How do you incorporate diffraction effects into a merit function?

I have been working with millimeter-wave / radio optics, like the ALMA array, or the ARO, and the most important metric for these types of systems is usually the amount of light that the detector sees that isn’t coming from a cold source. This is called the warm spillover, and is evaluated by using a time-reversed model, where the detectors are treated as the sources. Then, any light that reaches a non-cold source will contribute to the noise in the system. Evaluating this quantity is difficult due to the frequencies of radio systems.

At the long wavelengths of radio optics, we are in a quasi-optical regime where the wave nature of light becomes very relevant, but can still be well represented by geometrical ray tracing. Therefore, to evaluate the spillover metric, we should use a beam propagation method and account for the diffraction that occurs on finite apertures.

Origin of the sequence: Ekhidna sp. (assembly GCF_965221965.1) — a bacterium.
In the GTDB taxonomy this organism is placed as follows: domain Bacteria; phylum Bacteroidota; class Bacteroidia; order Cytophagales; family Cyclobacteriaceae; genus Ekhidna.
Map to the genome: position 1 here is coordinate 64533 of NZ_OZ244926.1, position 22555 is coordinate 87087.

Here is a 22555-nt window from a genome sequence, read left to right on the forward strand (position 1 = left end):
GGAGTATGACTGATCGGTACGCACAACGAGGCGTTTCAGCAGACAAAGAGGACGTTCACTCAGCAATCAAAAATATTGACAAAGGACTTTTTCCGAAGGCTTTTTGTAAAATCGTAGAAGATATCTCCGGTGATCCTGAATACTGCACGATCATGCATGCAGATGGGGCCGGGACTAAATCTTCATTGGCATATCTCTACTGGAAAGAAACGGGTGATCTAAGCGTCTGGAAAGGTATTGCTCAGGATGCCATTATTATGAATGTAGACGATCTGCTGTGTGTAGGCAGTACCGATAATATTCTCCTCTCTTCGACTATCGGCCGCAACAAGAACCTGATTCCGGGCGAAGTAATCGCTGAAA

However, when designing such systems, it is really challenging to create a merit function that captures this behavior! So, has anyone else dealt with this kind of consideration, and how have you gone about it?

It isn’t possible, in general, to separate diffraction and path length error, since the fourier transform of A e^{(-i \phi)} can’t be broken into a term dealing with A, and a term dealing with phi. However, for small OPD, say less than 1/4 wave PV, you can approximately separate them by treating the PSF as the sum of the diffraction PSF and a scaled PSD of the phase error. In that regime, it may be ‘good enough’ to simply use the size of the airy disk (if your pupil is circular) as a proxy for the effects of diffraction.